Qualitative Research: Why Do Participant Observation?

Writing up the case studies for my dissertation research on citizen science has required taking some time for reflection on the experience of doing qualitative research. I used a comparative case study methodology approach with fieldwork methods that included data collection through interviews, documents, and participant observation.

Participant observation, in particular, is time consuming and challenging. Retrospectively, however, I couldn’t imagine doing this research without participant observation, particularly for my “intensive” case, eBird. Why?

Here are a couple snippets of the case study that explain what fieldwork contributed to the study:

“My participant observation in eBird involved birding, monitoring and participating in birding listservs, recording my own usage of eBird over time, and attending meetings at the Cornell Lab of Ornithology. This experience was an integral part of this research. While I am not an ‘average’ eBirder, I match its new user demographics in terms of gender, memberships with related institutions, birding equipment owned, and level of education (nearly a third of new eBird users have a postgraduate degree.) At the time that I began fieldwork, I was younger than most new users of eBird and had no birding experience whatsoever.

Genuine participation in eBird meant that I had to learn how to bird. While I put up a bird feeder in my backyard in February 2009 when I first became interested in citizen science, I could identify only a handful of the most visible species in my area prior to participating in eBird. Learning to bird required a substantial time investment in learning how to identify wild birds, and additional investment in binoculars, field guides, audio recordings of bird calls, and backyard bird feeding supplies. As I developed basic bird identification skills and came to enjoy birding as a pastime for its own merits, I added time (and expense) to my business travels so that I could go birding in new and exotic locations. Field notes related to these birding experiences were made periodically throughout this study.”

What this translate to: birding is hard! It was much more difficult than I initially expected, and a lot more expensive.

“All of these forms of participation and observation contributed to substantially strengthening the research. I experienced the common challenges and triumphs of developing bird identification skills, learned the vocabulary of birding, and developed the same fascination with both birds and keeping lists of them that is typical of birders. Perhaps most telling in this respect, others started to describe me as an “avid birder” and friends began to come to me with questions about birds. It was a transformative experience that provided a deep appreciation of birders’ interests and enthusiasm for eBird. As a fellow birder, I now understand why each new feature elicits such excitement and gratitude from the birding community.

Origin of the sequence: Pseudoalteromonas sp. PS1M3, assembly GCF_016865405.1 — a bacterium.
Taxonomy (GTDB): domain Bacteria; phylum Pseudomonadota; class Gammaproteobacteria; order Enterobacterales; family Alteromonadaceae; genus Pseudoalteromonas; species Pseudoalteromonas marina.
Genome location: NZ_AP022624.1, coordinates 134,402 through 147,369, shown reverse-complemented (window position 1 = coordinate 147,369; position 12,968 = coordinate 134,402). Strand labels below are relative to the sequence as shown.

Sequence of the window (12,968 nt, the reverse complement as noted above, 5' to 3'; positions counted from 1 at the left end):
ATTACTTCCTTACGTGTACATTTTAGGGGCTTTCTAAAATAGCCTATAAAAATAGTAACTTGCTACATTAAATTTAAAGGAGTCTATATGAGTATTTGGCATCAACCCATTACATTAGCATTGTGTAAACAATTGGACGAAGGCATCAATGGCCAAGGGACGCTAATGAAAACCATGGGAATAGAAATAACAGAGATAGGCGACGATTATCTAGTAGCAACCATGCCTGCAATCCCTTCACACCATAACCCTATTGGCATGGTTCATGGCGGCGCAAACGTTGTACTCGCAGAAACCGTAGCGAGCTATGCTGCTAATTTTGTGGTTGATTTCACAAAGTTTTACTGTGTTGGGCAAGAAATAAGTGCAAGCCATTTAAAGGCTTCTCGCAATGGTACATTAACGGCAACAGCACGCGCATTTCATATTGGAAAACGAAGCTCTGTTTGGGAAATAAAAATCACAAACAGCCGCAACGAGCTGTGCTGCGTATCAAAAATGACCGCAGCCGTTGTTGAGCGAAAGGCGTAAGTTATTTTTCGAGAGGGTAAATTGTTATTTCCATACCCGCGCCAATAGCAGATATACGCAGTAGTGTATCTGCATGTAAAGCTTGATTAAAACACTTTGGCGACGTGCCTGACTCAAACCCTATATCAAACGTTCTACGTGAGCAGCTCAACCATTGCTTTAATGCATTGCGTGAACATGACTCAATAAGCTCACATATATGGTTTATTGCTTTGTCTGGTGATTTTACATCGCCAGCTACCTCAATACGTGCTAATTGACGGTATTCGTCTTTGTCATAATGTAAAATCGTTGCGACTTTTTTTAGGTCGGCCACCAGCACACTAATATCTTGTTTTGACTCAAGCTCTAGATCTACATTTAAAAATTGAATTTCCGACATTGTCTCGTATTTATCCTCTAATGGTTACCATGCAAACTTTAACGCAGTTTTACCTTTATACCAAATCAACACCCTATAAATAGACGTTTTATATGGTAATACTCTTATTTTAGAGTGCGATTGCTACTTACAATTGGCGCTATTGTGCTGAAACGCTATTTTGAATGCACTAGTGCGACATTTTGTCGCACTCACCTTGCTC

Following multiple email listservs provided a more thorough understanding of the broader context of the birding community and contextualized the community practices that interviewees discussed. In addition, many aspects of the birding experience are universal, and these interactions demonstrated that my that my birding and eBirding experiences are not unique.

A final benefit of participation was developing a genuine appreciation of the pleasure of birding. My daily life has been enriched by a heightened awareness of birds in my surroundings, and the rewards of birding – and more specifically, eBirding – continue to motivate me to further explore the world around me.”

What this translates to: I understand the context of this case in a way that would have been simply impossible  without participant observation. And I had fun with it as well – how could I ask for anything more?

Oh yeah, let’s not forget – I got a postdoc out of it too. Not half bad, plus I have a pretty respectable life list after only a year and a half: 281 species, and counting!